Hitman1386 #7 Posted May 22 2012 - 21:58

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rtp099, on May 22 2012 - 21:48, said:

It's good to see a US historian challenge the US version of history. What made Patton stand out from his contemporaries was that he was a "diva", constantly needing to have attention and have his ego stroked. In fact, he was a master at being a "media whore", willing to say or do anything to keep himself in the press. Perhaps kim Kardashian could take a few lessons from ol' Blood and Guts?

Monty was just as bad in many ways too. Worse maybe.

waffenwolf #8 Posted May 22 2012 - 22:04

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This is the identical conclusion reached by the author in Brothers, Rivals, Victors: Eisenhower, Patton, Bradley, and the Partnership that Drove the Allied Conquest in Europe.  Bradley the "GI's General" never received enough credit for his contributions.

Havesum #9 Posted May 22 2012 - 22:17

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I'm not sure basing any sort of historical analysis off reports which had been gathered as hostile intelligence is a sound method of analyzing things.

Military Intelligence is historically spotty (and the rear end of many jokes).  I'm not saying Patton was fantastic (he certainly did his job when he needed to).  But the documents used here are not valid primary sources.

DV_Currie_VC #10 Posted May 22 2012 - 22:18

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Just watched it on the weekend with my son. Epic film, with some of the best actors ever. It was great to see it again.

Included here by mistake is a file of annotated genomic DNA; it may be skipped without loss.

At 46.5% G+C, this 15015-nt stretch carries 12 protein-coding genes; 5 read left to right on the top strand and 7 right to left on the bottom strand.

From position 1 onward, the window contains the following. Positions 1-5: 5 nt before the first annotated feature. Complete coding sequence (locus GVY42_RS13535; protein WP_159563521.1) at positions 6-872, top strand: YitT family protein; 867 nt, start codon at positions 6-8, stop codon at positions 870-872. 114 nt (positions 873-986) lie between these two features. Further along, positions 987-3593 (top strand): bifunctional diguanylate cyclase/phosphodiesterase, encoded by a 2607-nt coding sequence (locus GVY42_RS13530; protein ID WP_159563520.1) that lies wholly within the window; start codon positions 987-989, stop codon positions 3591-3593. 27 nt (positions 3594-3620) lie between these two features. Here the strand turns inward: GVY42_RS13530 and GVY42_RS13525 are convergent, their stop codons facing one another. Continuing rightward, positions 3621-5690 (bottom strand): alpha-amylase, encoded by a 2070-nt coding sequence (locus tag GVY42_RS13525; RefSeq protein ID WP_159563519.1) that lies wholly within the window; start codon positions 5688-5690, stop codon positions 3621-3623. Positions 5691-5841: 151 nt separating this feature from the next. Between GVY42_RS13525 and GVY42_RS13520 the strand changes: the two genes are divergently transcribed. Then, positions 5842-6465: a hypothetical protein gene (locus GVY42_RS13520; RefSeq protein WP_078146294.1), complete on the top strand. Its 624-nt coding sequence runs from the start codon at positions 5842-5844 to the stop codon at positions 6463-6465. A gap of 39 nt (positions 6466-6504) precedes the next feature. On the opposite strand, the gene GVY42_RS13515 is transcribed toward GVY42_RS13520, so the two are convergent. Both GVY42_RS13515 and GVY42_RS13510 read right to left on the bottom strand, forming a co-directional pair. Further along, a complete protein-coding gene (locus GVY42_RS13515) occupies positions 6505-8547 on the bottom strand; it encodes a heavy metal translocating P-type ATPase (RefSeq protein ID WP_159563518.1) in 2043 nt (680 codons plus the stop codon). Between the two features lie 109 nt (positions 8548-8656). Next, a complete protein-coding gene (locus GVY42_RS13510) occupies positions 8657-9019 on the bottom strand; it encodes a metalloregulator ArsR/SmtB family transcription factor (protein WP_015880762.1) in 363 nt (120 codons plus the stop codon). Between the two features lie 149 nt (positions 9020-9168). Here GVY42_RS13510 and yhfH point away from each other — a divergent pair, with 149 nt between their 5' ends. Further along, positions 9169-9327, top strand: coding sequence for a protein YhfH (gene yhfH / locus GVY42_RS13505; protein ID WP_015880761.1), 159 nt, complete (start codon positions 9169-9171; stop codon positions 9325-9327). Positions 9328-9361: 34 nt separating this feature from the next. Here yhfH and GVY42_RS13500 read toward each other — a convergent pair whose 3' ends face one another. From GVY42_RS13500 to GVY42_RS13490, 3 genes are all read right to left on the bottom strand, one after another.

DV_Currie_VC #11 Posted May 22 2012 - 22:20

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It's interesting how the writers had von Rundsted say "either Patton or Montgomery", rather than Omar Bradley, the army group commander.

Edited by DV_Currie_VC, May 22 2012 - 22:21.


DV_Currie_VC #12 Posted May 22 2012 - 22:25

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I'm reading Max Hasting's book "Armageddon", right now. Puts a new perspective on the end of the war from both sides' point of view, both the eastern and western fronts.

I have it as an ebook, so I'll post a couple of interesting quotes when I get home....

DingBat #13 Posted May 22 2012 - 22:27

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grego34, on May 22 2012 - 21:48, said:

if you gave Patton the unlimted resources like Monty had and No political crap invovled, he would have ended the war sooner.. Remember that Monty was given more fuel that Patton needed to keep pushing east. He had to stop and wait for the supplies to catch up since alot of them were transferred to Monty..

The british people wanted Monty to get more glory..

This is not true.

21st Army Group (Montgomery) was on the coast for the entire war, post Normandy. For that reason alone, it was always much easier to supply 21AG than Patton. This is also one of the primary reasons that Market-Garden happened at all: because it was virtually impossible to deploy the 1st Allied Airborne Army anywhere else (not enough transport). It might be useful to look at a map and actually consider the logistical challenges of supplying Patton.